The Santa Fe Art Institute, in coordination with 350.org, spearheaded the New Mexico FLASH FLOOD for a Living River project on Saturday, one of more than a dozen global art events photographed from space, and demanding meaningful climate solutions.
Photo by Don Usner
Girl Scouts, church groups, businesspeople & students were among over 1,500 local citizens who stood in the dry Santa Fe riverbed. The Santa Fe river has been designated one of America’s most endangered rivers.The snowmelt feeding the Santa Fe River provides 40% of the water for City of Santa Fe, and as temperatures rise and snow pack dwindles, New Mexico and the entire Western United States face threats of serious ongoing drought, endangering ecosystems, economies, physical and mental health.
“The earth's arid areas are growing steadily dryer; without concerted international action their future is in doubt,” stated Bill McKibben, founder of 350.org. “Santa Fe’s FLASH FLOOD event is one of the first great examples of vulnerable people demanding to be heard — acting with creativity and beauty, but also with great hope.”
To illustrate their vision for a living river and a sustainable ecosystem, New Mexicans of all ages and faiths carried and flipped blue-painted recycled cardboard and other blue materials to compose a visual "flash flood" in the dry riverbed, and recreated where the Santa Fe River should be flowing.
Santa Fe Mayor David Coss commented, “The Santa Fe River sustains the people, and the people need to sustain the Santa Fe River. This project is a true demonstration of the connection between our community and our river.”
Diane Karp, Director of the Santa Fe Art Institute (SFAI), says today’s event also showcases the potential bridge between communities of art and politics. “The purpose of our action is not to fix the river because art will not do that,” Karp says, adding, “but art does have the power to reach the hearts and minds of the people who come into contact with it and inspire them into political action.”
Buffalo Dancers from Ohkay Owingeh (formerly San Juan) pueblo entering the Santa Fe River bed to participate in Flash Flood, Photo by Dianne Stromberg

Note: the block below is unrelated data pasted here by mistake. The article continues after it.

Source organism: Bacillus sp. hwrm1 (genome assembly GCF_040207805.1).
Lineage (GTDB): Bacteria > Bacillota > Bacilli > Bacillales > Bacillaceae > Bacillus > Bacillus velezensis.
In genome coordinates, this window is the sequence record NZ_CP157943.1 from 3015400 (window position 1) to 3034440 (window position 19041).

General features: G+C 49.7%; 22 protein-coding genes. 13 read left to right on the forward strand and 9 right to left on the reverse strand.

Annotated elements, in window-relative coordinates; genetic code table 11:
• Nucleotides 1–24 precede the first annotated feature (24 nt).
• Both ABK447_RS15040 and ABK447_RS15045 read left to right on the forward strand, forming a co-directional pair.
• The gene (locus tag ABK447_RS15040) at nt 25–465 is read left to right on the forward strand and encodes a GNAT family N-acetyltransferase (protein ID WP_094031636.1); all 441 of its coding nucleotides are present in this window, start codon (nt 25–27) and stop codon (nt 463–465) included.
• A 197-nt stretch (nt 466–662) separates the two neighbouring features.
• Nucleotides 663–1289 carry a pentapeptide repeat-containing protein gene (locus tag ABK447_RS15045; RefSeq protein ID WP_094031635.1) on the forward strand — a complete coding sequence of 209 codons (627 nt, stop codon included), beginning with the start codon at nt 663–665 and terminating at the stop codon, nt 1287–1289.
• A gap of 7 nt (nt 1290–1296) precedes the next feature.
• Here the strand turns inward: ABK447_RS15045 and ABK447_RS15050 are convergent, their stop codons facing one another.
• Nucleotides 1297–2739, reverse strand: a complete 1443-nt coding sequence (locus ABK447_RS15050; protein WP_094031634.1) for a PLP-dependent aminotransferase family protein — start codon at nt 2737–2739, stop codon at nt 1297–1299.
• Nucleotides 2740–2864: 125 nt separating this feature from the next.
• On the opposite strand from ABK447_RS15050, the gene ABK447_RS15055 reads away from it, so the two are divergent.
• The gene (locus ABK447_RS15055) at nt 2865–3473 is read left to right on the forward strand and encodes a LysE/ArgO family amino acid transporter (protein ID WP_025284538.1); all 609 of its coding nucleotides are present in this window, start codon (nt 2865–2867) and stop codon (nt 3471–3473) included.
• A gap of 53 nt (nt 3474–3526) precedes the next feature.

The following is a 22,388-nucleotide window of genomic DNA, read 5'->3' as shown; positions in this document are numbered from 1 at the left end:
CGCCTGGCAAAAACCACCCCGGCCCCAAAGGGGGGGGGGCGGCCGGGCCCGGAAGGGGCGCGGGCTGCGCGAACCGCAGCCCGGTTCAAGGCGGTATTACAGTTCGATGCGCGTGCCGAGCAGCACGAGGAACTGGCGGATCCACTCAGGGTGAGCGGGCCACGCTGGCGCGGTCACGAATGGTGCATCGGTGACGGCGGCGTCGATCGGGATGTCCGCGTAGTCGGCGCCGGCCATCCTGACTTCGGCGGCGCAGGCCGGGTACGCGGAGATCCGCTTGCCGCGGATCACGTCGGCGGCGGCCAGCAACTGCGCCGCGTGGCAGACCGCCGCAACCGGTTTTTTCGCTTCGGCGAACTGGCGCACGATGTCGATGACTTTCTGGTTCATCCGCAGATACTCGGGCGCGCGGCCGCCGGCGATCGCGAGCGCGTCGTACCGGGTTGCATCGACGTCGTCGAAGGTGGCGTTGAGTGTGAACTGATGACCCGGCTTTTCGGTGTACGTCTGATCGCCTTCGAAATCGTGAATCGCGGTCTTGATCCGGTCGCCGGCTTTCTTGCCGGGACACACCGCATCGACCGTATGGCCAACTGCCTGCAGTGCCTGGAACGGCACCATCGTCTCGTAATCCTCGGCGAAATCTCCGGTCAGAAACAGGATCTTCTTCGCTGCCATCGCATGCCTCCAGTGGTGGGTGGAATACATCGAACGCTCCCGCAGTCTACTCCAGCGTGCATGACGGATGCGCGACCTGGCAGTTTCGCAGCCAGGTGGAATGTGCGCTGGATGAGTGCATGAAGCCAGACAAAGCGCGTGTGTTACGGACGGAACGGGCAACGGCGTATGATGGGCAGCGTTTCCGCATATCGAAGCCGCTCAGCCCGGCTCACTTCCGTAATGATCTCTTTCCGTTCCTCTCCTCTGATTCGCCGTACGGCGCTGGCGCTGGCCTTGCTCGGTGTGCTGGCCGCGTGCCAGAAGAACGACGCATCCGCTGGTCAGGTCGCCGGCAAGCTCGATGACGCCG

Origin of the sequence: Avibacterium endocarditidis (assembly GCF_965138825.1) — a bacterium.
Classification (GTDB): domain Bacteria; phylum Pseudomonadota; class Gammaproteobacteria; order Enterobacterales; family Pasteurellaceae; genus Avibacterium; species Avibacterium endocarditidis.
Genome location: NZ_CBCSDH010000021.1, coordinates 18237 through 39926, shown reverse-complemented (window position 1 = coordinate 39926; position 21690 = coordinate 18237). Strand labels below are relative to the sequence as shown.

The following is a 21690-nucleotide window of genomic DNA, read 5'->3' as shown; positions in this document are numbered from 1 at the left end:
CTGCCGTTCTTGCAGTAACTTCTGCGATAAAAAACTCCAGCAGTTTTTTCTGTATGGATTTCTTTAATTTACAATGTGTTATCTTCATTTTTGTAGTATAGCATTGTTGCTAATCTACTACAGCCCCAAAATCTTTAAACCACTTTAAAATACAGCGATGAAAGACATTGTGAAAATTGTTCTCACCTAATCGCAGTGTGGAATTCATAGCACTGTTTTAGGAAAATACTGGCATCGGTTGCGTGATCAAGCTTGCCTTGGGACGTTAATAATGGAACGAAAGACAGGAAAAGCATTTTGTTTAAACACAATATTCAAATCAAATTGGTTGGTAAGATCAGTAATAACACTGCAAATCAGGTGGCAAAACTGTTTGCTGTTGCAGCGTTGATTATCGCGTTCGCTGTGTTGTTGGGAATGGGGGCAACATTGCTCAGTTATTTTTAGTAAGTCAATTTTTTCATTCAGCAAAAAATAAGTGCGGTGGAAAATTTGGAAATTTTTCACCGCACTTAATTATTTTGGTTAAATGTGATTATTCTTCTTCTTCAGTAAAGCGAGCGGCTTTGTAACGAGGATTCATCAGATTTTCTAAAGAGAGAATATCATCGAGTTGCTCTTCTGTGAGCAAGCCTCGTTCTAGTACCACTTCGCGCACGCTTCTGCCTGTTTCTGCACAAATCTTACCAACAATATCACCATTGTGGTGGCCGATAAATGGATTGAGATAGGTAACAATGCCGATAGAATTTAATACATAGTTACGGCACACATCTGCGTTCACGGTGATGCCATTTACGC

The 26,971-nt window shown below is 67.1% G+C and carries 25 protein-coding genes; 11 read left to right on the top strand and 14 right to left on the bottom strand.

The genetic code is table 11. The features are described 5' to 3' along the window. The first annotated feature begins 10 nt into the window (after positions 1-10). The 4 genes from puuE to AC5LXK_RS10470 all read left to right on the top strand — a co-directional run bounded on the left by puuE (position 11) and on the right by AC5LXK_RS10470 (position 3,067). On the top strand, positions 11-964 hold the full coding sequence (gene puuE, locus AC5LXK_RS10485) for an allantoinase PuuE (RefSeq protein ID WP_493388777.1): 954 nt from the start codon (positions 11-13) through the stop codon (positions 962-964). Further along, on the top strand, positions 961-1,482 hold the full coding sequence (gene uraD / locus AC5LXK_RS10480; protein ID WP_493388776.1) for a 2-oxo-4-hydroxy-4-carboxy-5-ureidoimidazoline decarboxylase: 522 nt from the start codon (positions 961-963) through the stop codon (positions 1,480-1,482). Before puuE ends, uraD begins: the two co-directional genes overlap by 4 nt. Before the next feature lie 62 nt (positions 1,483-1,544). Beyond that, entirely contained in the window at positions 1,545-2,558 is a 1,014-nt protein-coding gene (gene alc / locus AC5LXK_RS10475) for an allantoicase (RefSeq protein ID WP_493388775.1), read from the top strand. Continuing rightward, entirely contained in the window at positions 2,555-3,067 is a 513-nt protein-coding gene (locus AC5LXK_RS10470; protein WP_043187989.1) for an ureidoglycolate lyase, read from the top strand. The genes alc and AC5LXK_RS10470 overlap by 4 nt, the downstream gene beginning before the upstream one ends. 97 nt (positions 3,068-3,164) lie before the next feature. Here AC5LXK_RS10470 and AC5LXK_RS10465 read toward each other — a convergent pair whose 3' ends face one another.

The art action and aerial design was visible and documented from outer space via satellite, from helicopter and 150 ft. tall crane by award-winning cinematographer Doug Crawford, and from the ground by still cameras, video cameras, and thousands of individual cell phones. The FLASH FLOOD satellite images will be projected worldwide alongside the 17 other global aerial designs as part of the Cancun Climate Change Summit, November 29 – December 10, 2010.
SFAI coordinated thousands of people to form the art piece within a window of a few seconds while the satellite flew overhead at 17,000 miles per hour taking pictures from 400 miles above the planet’s surface.
“If we could work from space to create a picture of sustainability and a vision of a vibrant desert, our politicians should be able to craft meaningful climate legislation,” says Karp. “Our many languages and cultures, histories and perspectives merge in this community art project, focusing on the Santa Fe River and its importance for us all. Art can make the difference that makes the difference.”
Image by Michael Clark
The large coalition of community institutions formed around the FLASH FLOOD project includes:
ARGK Design, Capitol High School, City of Santa Fe, Coalition for Clean and Affordable Energy, Community Farm Santa Fe, DeVargas Middle School, Desert Academy, Earth Care International, EarthWorks Institute, Frenchy’s Field and Commons Community Groups, Girls Go Green, IATSE Local 480, Institute of American Indian Arts, KSFR, Lemeraux Cranes, McCune Charitable Foundation, Milagro Project, New Energy Economy, New Mexico Arts Commission, New Mexico Interfaith Power and Light, The Redford Institute, Regenesis, River Source, Jim L. Salazar, CFM, Salazar Elementary School, Santa Fe Arts Commission, Santa Fe Business Alliance, Santa Fe Community College, Santa Fe Complex, Santa Fe Congregations, Santa Fe County Trails & Open Spaces, Santa Fe Girls School, Santa Fe Parks Commission, Santa Fe Prep, Santa Fe Reporter, Santa Fe River Commission, Santa Fe University of Art & Design, Santa Fe Trails, Santa Fe Watershed Association, State of New Mexico, Watershed West, WildEarth Guardians, Youth Works